July 17, 2007 / 9:28 AM / 12 years ago

Sri Lanka President vows to wrest all land from rebels

By Simon Gardner

COLOMBO, July 17 (Reuters) - Sri Lankan President Mahinda Rajapaksa has vowed to wrest control of all territory held by his Tamil Tiger rebel foes following the assassination overnight of a top government official in the restive east, his office said.

But analysts say the fatal shooting of Herath Abeyweera, Secretary of the Eastern Province, in the northeastern district of Trincomalee on Monday shows the Tigers are still a force to be reckoned with in the east — even though the military says it has captured much of the region after months of fighting.

Fighter jets roared low over the capital on Tuesday, rehearsing for a fly-past when Rajapaksa holds a national celebration ceremony on Thursday to mark the fall of the Tigers’ last eastern stronghold this month.

"This is yet another act of savagery by the LTTE in its campaign of terror to achieve its goal of a separate state, allegedly for the liberation of the Tamil people who are themselves severely oppressed by its violence and terror," Rajapaksa said in a statement issued by his office overnight.

"This assassination further strengthens our resolve not to give in to the forces of terror, but to proceed with our task of restoring freedom and democracy to the East, and all of Sri Lanka."

The Liberation Tigers of Tamil Eelam on Tuesday denied involvement in the assassination, but analysts said it bore the hallmarks of countless past killings by the rebels, who have vowed to attack major economic and military targets in a bid to crippled the $23 billion economy.

"We had nothing to do with it," rebel military spokesman Rasiah Ilanthiraiyan said by telephone from the northern rebel stronghold of Kilinochchi. "We don’t have any idea who was behind this. Maybe it was for political gain."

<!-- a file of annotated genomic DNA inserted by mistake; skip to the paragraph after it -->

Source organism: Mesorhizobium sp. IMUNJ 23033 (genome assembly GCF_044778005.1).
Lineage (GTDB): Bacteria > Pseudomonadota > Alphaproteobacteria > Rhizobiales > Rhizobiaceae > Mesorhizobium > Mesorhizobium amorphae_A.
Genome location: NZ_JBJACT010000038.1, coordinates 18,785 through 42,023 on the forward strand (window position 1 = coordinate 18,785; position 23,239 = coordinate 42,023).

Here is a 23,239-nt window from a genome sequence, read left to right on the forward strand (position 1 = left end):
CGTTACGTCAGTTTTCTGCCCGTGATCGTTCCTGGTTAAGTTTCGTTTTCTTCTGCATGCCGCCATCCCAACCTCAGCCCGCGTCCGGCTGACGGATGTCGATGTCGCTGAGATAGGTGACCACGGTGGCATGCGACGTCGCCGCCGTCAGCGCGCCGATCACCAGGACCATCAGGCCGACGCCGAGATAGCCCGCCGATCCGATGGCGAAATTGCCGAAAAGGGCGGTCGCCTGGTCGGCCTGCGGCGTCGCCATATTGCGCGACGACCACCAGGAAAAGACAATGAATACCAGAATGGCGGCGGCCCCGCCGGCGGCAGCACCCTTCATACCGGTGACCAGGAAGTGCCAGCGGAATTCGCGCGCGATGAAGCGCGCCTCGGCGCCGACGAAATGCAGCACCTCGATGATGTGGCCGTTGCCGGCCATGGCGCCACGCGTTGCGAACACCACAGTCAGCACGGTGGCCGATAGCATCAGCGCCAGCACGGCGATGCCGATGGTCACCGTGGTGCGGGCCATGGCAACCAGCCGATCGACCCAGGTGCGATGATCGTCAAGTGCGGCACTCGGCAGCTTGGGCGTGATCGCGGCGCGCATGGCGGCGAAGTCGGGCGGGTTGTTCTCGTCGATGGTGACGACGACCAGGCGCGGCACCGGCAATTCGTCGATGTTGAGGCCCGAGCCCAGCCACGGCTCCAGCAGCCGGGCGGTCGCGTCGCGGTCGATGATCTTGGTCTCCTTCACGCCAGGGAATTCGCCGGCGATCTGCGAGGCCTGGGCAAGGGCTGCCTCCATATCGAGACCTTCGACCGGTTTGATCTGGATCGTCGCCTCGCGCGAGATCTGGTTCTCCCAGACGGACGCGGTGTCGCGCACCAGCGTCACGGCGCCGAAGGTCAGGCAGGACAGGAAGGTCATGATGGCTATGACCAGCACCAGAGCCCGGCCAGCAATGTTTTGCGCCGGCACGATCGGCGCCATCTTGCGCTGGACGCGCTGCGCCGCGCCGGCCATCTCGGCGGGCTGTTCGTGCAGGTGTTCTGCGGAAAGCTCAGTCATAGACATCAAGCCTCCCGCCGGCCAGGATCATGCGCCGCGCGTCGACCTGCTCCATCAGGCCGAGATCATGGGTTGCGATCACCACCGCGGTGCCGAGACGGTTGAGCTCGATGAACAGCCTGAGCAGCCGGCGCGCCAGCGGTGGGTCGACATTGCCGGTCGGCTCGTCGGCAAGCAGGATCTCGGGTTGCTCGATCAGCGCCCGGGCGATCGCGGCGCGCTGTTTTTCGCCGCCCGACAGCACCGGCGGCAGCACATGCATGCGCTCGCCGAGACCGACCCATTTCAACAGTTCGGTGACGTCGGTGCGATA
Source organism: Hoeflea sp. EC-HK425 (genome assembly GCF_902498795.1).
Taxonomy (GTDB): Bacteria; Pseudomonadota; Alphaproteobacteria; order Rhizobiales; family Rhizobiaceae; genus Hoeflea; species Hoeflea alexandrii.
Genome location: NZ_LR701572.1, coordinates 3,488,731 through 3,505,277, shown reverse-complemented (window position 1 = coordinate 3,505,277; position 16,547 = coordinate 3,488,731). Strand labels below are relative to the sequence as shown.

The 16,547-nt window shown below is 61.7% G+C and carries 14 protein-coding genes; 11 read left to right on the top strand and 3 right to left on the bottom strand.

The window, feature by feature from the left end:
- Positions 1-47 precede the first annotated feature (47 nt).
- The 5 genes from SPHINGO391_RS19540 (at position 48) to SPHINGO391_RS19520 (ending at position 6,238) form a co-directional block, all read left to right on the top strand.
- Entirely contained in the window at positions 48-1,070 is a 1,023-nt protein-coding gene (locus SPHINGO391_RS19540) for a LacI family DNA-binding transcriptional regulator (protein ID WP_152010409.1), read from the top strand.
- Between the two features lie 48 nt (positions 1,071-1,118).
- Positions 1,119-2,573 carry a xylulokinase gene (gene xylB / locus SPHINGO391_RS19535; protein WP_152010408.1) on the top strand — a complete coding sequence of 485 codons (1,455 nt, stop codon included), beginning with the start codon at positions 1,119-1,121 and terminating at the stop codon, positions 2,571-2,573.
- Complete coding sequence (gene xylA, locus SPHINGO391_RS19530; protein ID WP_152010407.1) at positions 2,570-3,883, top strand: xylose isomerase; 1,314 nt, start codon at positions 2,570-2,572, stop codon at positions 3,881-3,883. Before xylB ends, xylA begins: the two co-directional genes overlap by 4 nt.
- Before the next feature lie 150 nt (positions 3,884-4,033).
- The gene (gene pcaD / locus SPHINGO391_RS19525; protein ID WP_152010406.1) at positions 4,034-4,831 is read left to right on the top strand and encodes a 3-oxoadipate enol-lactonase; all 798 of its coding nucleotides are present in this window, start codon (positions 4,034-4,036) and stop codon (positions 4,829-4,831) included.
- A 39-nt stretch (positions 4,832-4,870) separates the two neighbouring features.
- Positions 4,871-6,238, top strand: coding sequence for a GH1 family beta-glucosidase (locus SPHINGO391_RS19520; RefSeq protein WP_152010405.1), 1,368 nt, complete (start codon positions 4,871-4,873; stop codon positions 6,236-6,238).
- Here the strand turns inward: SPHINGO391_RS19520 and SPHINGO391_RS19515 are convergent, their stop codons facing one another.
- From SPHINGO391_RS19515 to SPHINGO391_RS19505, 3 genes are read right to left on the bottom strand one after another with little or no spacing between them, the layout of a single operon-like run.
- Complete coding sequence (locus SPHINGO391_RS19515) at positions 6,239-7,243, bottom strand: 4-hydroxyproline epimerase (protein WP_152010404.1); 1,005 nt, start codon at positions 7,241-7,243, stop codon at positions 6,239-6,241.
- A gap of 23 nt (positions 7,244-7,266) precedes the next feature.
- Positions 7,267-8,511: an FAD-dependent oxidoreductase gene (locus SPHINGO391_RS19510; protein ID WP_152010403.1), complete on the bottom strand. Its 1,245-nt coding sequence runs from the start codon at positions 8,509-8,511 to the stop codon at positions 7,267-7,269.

The Tigers have rarely admitted to assassinations, but few have any doubt the group — widely outlawed as a banned terrorist group by the likes of the United States, Britain and the European Union — was responsible.

"There is no doubt it was them," said Iqbal Athas, an analyst for Jane’s Defence Weekly. "This is proof that the rebel group is very much active in the east."

"There is no doubt this is a retaliatory strike for the military operation to capture Thoppigala (in the east)."

An estimated 4,500 people have been killed since last year after a 2002 ceasefire broke down on the ground and civil war resumed, and fierce fighting has now spread from the east to the north.

The foes fought an hours-long battle on Saturday as government troops advanced past defence lines that separate government from rebel-held territory in the north, with at least 10 troops killed and dozens injured after they were caught in a minefield.

Reuters reporters who visited the rebel stronghold this week heard intense artillery and multi-barrel rocket fire across defence lines, and saw Tiger fighters training for an assault at a clandestine camp.

Analysts and ordinary civilians living inside rebel territory now fear a bloodbath if troops try to capture the Tigers’ northern stronghold.

And while the Tigers have lost control of territory they occupied in the east, they have now switched back to guerrilla mode and experts say there is no clear winner on the horizon to a conflict that has killed nearly 70,000 people since 1983.

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